He has a place even just within the literary domain, simply in terms of his superior story-telling craftsmanship. But JDS saw himself in the wider canvas of life, of public culture, and the thinking, sensitive, aesthetic, self-educating individual within that, writing as a medium within that. And essentially he was writing for people like himself; solitary mystic individuals, men I guess, who have been formed and re-formed through literature. He did connect to and become part of the mystic stream, flowing through the ages, of literature / epic / saga / mythology, and in turn helped to renew that grand stream, in his own time, from his own place .
My own disposition is not to form opinions or judge, but simply to try to understand, with the totality before me accepted as a given; to try to get inside him and his head, to share, to witness. So that is the relation I have to him and his work. From that perspective, I don't find things he said or did to be incomprehensible, just as I don't agree with things said by others (e.g. comments on Hapworth). I think it is an important part of the Glass saga, it is not redundant vis a vis the rest of the saga, for me, it stands well by itself, for someone who has been inside the Glass saga. (There should also be a long gap between the readers' "Glass-enclosure" and the reading of Hapwworth! Like a music composer, and in keeping with his quality-over-quantity nature, JDS also knew well the powerful value and quality of "silence", in the saga of his life and writing.)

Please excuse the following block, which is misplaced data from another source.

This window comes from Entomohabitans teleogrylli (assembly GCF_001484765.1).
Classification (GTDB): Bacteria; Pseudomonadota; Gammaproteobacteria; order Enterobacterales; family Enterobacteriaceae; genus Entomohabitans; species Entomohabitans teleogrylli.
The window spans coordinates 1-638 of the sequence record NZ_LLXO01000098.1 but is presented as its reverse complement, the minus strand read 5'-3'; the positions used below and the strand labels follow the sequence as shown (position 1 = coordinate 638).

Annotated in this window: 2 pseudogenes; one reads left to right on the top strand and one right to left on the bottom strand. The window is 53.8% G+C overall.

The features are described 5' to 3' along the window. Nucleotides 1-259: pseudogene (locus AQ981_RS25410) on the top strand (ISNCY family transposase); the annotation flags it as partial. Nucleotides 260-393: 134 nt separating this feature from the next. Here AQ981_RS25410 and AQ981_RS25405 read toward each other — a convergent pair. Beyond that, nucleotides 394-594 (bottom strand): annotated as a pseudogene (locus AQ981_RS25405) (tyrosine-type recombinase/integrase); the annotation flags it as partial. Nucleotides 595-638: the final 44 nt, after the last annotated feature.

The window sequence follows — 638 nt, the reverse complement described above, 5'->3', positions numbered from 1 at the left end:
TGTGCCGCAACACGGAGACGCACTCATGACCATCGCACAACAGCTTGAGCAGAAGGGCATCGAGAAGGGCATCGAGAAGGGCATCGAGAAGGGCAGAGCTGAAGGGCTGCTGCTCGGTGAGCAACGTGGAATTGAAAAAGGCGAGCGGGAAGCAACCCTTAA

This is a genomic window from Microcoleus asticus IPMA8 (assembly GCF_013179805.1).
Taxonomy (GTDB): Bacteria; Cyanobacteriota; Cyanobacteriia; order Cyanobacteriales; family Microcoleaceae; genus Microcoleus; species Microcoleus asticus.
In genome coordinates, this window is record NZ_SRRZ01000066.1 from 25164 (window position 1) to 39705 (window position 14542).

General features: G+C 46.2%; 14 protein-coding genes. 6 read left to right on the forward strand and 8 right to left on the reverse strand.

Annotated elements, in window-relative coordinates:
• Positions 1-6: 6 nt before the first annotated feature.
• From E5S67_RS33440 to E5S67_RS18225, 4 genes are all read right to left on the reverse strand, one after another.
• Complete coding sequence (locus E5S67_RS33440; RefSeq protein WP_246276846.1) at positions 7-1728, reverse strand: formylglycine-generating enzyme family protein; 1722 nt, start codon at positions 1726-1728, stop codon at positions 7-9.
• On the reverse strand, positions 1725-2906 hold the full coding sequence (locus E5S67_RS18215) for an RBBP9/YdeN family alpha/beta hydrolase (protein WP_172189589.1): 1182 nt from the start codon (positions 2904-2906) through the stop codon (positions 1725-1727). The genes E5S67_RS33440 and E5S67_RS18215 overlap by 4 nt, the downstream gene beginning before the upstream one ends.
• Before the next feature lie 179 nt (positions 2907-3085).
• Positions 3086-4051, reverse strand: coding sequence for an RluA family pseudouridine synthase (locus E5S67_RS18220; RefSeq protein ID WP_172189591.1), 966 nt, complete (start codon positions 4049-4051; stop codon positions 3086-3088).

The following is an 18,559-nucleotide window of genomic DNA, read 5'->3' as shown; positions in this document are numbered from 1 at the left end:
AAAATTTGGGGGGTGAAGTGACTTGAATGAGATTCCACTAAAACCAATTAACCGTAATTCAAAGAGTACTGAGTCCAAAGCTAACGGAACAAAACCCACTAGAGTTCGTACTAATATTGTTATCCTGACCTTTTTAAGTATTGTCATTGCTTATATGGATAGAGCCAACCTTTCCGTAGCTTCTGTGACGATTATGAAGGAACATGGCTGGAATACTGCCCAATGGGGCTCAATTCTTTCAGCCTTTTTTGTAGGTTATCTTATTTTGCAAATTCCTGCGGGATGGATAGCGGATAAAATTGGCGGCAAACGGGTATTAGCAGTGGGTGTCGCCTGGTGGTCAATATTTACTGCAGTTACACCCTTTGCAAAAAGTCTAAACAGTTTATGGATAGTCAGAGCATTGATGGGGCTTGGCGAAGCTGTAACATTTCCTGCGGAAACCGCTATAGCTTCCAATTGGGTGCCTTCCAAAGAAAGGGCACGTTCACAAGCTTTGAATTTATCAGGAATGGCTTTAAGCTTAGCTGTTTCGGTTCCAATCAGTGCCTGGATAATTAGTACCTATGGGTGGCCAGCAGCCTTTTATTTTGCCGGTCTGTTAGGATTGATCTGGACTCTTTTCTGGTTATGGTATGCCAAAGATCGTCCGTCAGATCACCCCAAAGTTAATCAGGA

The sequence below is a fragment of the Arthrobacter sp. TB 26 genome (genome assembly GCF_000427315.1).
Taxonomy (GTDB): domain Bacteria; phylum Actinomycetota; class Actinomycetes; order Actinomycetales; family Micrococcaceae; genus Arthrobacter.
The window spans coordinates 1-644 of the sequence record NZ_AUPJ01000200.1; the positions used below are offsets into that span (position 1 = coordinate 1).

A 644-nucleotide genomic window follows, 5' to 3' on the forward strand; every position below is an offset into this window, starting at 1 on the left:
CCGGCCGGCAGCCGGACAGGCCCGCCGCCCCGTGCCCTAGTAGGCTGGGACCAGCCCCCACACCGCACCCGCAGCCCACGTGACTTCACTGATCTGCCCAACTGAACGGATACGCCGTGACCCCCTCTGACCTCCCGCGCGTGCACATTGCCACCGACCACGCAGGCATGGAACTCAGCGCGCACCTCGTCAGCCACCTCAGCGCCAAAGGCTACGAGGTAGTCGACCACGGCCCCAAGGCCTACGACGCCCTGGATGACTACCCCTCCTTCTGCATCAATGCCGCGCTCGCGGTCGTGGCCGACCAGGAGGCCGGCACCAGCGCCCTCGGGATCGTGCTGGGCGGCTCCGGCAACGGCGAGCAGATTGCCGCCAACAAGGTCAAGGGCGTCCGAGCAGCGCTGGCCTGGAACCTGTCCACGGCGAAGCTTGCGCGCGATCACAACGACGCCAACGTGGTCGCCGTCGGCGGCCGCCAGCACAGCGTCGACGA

Given his reclusive life and secured inaccessibility, his passing away makes no difference. The other way of saying this is that, he was alive (and eternal), and he continues to be alive (and eternal)! His passing away will hopefully have the positive effect of a renewed interest and appraisal and celebration of his writing.
Maybe he made arrangements for his work from his "silent" years to be made public at some later juncture. Who knows!
I guess one could call JDS a writers' writer rather than a writer.
Unfortunately, my father passed away long before I could have told him what the "hullabaloo" about Catcher was about! But I'm sure, by the end of his life, when his innate mystic disposition surfaced, no such explanation was needed.
Farewell, dear friend, and all strength for your onward journey. You remain in our hearts.
Read Adam Gopnik's obituary in The New Yorker here and a tribute by Lillian Ross here.
The quote in the beginning of this post appears on the Dead Caulfields site.